# An FPT algorithm for Hamiltonian cycle running parameterized by treewidth

I'm looking for an algorithm that solves the Hamiltonian cycle problem parameterized by treewidth. In particular, I'm curious about such an algorithm running in $\text{tw}(G)^{O(\text{tw}(G))} \cdot n$ time.

In other words, once you have the treewidth, an algorithm that says if the input graph has a Hamiltonian cycle.

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If you want an FPT algorithm for the problem (parameterized by treewidth $t$), you want an algorithm working in time $f(t) \cdot n^{O(1)}$, where $f$ is any computable function (depending solely on $t$). Of course, it would be nice to make $f$ as appealing as possible.

In addition to the mentioned algorithm running in $O(t^t n)$ time, you can also get a faster (randomized) algorithm using the Cut'n'Count technique of Cygan et al. [1]. In particular, you get an algorithm running in time $4^t n^{O(1)}$. It is also possible to get a deterministic algorithm working in $c^t n^{O(1)}$ (for some small constant $c$) using a rank-based approach of [2].

[2] Bodlaender, H. L., Cygan, M., Kratsch, S., & Nederlof, J. "Deterministic single exponential time algorithms for connectivity problems parameterized by treewidth." Automata, Languages, and Programming. Springer Berlin Heidelberg, 2013. 196-207.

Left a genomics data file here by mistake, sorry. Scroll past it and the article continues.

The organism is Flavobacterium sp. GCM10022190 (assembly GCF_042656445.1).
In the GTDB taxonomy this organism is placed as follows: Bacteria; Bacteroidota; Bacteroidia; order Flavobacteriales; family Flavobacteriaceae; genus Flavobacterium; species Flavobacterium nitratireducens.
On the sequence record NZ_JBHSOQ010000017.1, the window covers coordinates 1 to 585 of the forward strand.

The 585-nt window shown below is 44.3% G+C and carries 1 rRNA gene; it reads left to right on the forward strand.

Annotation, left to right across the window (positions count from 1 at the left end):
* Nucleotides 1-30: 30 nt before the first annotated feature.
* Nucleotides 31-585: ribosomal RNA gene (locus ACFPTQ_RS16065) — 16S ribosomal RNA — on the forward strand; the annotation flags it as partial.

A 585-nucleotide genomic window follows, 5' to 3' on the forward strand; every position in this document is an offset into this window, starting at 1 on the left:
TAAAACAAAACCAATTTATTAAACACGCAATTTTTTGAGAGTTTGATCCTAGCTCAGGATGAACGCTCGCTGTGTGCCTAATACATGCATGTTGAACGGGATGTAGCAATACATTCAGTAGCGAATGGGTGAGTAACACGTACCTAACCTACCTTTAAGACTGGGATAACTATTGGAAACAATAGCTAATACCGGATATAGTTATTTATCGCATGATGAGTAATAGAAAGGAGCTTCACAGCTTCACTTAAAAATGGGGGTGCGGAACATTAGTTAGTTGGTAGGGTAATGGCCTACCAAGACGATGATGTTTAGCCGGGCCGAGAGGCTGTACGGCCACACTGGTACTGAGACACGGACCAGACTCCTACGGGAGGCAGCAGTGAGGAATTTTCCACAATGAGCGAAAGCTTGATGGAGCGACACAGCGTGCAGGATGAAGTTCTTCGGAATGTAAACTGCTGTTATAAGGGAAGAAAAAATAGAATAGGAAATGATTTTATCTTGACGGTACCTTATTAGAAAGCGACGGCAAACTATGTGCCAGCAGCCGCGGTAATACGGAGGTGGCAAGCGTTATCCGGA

There is an outline of the algorithm you want in these slides: http://www.cs.bme.hu/~dmarx/papers/marx-warsaw-fpt2. Given a nice-tree decomposition of width $w$ for $G$, the algorithm runs in time $O(w^w \cdot n)$. As it is based on a nice-tree decomposition, you will need to show what happens in the case of a forget node, an introduce node, and a join node when added to the solution of a smaller sub-problem. These details can be found in the slides as part of their case-by-case analysis.

This, of course, assumes that you are given a nice-tree decomposition of width $w$, as finding the treewidth of a graph $G$ is NP-hard.

The following paper - http://www.sciencedirect.com/science/article/pii/S0196677496900498 - shows how to go from a regular decomposition to a nice one, in an efficient manner.

• You can also be given a (non-nice) tree decomposition, as it's easy to convert it into a nice tree decomposition.
– Juho
Commented Jun 6, 2016 at 19:47
• You are right, I've added that to my answer. Commented Jun 6, 2016 at 20:02